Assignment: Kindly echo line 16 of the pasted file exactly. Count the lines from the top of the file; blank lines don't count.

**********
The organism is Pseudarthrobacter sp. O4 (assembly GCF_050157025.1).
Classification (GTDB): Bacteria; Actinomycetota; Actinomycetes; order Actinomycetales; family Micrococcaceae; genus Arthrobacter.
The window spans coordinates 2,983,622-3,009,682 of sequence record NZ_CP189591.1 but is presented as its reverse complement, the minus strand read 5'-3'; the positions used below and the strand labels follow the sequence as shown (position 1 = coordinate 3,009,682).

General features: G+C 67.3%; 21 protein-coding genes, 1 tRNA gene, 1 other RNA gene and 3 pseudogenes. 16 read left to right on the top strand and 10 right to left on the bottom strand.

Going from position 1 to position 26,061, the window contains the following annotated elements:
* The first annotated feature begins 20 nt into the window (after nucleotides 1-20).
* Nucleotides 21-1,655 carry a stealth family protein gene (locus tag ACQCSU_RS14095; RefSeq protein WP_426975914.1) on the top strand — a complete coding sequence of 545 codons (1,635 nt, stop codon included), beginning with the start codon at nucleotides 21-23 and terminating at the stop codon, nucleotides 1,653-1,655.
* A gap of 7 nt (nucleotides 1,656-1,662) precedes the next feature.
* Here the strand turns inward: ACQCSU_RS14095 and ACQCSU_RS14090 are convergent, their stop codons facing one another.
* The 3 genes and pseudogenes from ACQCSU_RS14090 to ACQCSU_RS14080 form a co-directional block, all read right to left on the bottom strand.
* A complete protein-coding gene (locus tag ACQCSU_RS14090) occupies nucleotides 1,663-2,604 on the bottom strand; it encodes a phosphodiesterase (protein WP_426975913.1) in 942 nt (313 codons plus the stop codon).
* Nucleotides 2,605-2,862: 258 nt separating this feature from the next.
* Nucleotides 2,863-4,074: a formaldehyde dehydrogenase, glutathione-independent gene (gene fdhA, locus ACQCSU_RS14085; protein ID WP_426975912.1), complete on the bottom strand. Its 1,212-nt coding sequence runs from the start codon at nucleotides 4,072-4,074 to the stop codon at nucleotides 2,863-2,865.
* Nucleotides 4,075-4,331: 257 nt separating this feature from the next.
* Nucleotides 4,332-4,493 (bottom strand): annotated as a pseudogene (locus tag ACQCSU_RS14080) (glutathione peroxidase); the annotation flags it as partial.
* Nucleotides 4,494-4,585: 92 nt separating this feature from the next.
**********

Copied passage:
* Nucleotides 4,494-4,585: 92 nt separating this feature from the next.